How do I make a will valid?

When preparing a will, most states require the following elements:

  • The testator is at least 18 years old and of sound mind;
  • The inclusion of a statement that the document is the testator's will;
  • The will is typed or computer-printed, except in the case of a handwritten will;
  • The will must have at least one provision that disposes of property or a provision that appoints a guardian for minor children;
  • The appointment of an executor; and
  • The testator and at least two witnesses signed the will.

The testator should adhere to the following guidelines when signing a will and selecting witnesses:

  • The testator must sign and date the end of a typed or computer-printed will in ink;
  • The signature should match the name that appears in the will;
  • The witnesses must see the testator sign the will;
  • The witnesses must also sign the will;
  • The witnesses should be at least 18 years old; and
  • The witnesses must not be beneficiaries in the will.

It is unnecessary to have a will notarized; however, doing so may simplify probate proceedings. See also What is a "Valid Will?"

Can I name a guardian for my children in my will?

Yes. A will can name a "personal guardian" to care for minor children if both parents are deceased or if the surviving parent is unable to care for the children. The personal guardian will have legal guardianship over the minor children until they reach the age of 18.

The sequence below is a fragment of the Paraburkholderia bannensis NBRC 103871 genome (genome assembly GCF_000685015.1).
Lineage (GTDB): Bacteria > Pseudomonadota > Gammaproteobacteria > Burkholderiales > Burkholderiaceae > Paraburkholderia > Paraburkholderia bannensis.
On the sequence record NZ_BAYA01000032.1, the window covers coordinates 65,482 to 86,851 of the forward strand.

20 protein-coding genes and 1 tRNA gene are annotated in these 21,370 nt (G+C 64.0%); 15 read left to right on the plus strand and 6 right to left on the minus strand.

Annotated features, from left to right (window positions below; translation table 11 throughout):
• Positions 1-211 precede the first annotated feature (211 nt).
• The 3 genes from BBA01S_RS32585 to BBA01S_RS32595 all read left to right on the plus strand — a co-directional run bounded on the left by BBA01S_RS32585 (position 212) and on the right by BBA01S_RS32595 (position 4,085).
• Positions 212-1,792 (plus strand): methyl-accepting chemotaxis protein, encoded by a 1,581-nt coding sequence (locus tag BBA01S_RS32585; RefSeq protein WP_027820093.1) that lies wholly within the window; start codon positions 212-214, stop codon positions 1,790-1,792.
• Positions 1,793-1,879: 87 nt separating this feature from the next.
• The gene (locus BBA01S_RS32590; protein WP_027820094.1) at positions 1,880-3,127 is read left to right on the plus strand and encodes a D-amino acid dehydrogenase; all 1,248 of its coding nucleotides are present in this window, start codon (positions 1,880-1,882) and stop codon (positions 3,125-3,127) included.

Can I disinherit my spouse?

In community property states, a spouse is legally entitled to half of the property acquired or earned during the marriage. While a married person may leave their half of the community property to someone other than their spouse, they may not dispose of the spouse's share of the community property.

In states where common law governs inheritance laws, a person may choose to disinherit a spouse through a will. However, common law states protect the surviving spouse from complete disinheritance by granting the right of the spouse to claim some portion of the deceased spouse's property by going to court.

How do I revise my will?

A testator can change a will by preparing a new will or by adding an addition called a codicil. When changes are substantive, revoking a will and starting over may be easier. An express statement in the new will of the revocation of all prior wills legally revokes a will. Minor changes, such as the addition of a new provision or the removal of a beneficiary, are appropriate changes for a codicil. See also Changing a Will.

Get Professional Legal Help Drafting Your Will

Planning your estate involves a lot of complicated and personal decisions. General guides are helpful, but a legal professional can ask questions about your situation and develop a will that does precisely what you intend it to do. If you have questions about your will, there's too much at stake to leave it up to chance -- consider calling a local estate planning attorney.